Moreover, every carbon that has four distinct groups for each bond is called a chiral carbon. The position of each group on the chiral carbon plays an important role in the biochemistry of the entire molecule. To understand it better, we take two forms of glucose, alpha-glucose and beta-glucose. These two molecules differ only in the positioning of one carbon group. However, it makes a huge difference in their structure and function in the body.

We saw how glycosidic bonds could either be alpha- or beta-glycosidic bonds. Alpha-glycosidic bonds form when carbon atoms on the two sugar molecules have the same stereochemistry. Hence, both the carbons have the alcohol group [-OH] on the same side, either facing upwards or downwards.

Beta-glycosidic bonds form when the carbons have opposite stereochemistry. One of the carbons has an alcohol group facing upwards, while the other has a downward-facing group. This leads to a more linear, and therefore stronger, structure to the molecule. 

While this might look like a very minor change, it alters the chemical function of the molecule. Enzymes in the body are hyper-specific. Even a minute change in the stereochemistry means that the new molecule is unrecognizable to the enzyme. 

Most of the carbohydrates found in nature have alpha-glycosidic linkages. However, fibers are known to have beta-glycosidic linkages. 

Conclusion: Do We Need To Eat Fiber If We Cannot Digest It? 

Fibers travel through the digestive system into the large intestine. In the large intestine, dietary fibers show water-holding capacity, adsorptive functions and cation-exchange. Cation exchange is the process of exchanging sodium, chloride and potassium ions to regulate the absorption of these salts. In addition, the exchange of these ions also helps in the efficient absorption of water from the remaining food excreta. In addition, dietary fibers also form mesh-like structures in the large intestine. These structures form the perfect micro-environment for healthy gut bacteria to survive and thrive.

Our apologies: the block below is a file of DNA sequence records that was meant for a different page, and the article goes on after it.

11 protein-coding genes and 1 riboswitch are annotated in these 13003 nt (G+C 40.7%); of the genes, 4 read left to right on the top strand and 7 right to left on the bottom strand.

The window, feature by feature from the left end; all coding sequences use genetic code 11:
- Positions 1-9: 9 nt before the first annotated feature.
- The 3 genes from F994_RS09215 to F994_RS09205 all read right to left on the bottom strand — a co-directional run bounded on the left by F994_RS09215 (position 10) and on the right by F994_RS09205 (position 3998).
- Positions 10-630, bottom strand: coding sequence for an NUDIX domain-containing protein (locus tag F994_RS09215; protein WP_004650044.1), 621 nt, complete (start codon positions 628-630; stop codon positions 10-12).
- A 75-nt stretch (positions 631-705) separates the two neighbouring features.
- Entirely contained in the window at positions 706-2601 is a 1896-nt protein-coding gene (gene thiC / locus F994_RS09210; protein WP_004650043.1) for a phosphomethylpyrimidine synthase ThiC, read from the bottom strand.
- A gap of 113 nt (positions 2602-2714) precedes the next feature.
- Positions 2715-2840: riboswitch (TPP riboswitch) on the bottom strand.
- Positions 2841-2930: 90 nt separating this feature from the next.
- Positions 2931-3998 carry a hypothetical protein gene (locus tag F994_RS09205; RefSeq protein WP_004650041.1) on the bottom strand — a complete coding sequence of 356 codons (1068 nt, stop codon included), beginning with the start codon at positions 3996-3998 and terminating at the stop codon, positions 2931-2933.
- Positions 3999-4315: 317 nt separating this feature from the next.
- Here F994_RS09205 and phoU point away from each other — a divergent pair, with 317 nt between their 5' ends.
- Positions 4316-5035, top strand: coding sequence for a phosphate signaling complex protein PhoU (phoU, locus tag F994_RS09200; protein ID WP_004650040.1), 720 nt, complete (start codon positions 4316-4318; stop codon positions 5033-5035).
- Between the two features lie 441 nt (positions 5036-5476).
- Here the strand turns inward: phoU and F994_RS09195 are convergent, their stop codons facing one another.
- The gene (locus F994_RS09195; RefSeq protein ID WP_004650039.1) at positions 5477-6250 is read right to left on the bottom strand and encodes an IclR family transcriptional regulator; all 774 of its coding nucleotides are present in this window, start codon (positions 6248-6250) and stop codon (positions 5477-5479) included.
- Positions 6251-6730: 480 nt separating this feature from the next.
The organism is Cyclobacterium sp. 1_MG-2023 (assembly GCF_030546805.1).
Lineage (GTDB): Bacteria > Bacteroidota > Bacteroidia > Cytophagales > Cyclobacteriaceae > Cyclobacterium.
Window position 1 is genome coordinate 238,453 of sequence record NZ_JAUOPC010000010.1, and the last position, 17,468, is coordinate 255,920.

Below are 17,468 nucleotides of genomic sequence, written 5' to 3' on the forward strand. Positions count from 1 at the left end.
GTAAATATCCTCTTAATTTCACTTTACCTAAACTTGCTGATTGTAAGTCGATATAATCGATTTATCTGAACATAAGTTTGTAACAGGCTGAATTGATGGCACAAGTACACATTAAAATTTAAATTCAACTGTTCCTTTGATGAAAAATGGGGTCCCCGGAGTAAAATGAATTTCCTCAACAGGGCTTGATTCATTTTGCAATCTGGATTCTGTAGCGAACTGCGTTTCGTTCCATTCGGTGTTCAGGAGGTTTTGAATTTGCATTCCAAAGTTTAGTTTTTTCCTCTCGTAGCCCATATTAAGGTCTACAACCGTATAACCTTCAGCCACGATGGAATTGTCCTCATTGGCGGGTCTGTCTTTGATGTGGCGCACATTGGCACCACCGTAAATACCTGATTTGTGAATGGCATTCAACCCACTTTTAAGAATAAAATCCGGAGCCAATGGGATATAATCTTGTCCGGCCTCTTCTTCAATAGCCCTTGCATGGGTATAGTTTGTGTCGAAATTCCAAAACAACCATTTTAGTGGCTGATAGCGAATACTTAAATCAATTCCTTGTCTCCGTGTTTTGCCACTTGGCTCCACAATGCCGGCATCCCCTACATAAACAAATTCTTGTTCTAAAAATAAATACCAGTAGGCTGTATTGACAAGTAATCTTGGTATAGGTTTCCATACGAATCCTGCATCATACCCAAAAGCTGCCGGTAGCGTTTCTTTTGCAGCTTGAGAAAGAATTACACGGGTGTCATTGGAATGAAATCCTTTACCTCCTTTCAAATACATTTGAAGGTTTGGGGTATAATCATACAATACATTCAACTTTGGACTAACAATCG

These characteristics make fibers extremely beneficial for healthy bowel movements and excretion, despite our body’s inability to break them down!

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References (click to expand)
  1. Carbohydrates - MSU chemistry. Michigan State University
  2. 1.4.1: Carbohydrates in the Diet - Chemistry LibreTexts. LibreTexts
  3. Turner, N. D., & Lupton, J. R. (2011, March). Dietary Fiber. Advances in Nutrition. Elsevier BV.
  4. (1982) Dietary fiber. - ScienceDirect.com. ScienceDirect
  5. 1,4 glycosidic bond - The School of Biomedical Sciences Wiki. Newcastle University
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About the Author

Arushi holds a graduate degree in Biomedical Sciences from the University of Delhi. Ever since she was a kid, Arushi has loved books and reading has been an escapist experience for her. It was only natural that her love for books further manifested itself as a flair for writing and poetry. However, her one true love in life is Biology and she can never tire of the marvel that is the human body. When not studying or working, you can find her writing poetry, going on runs and watching the sunset!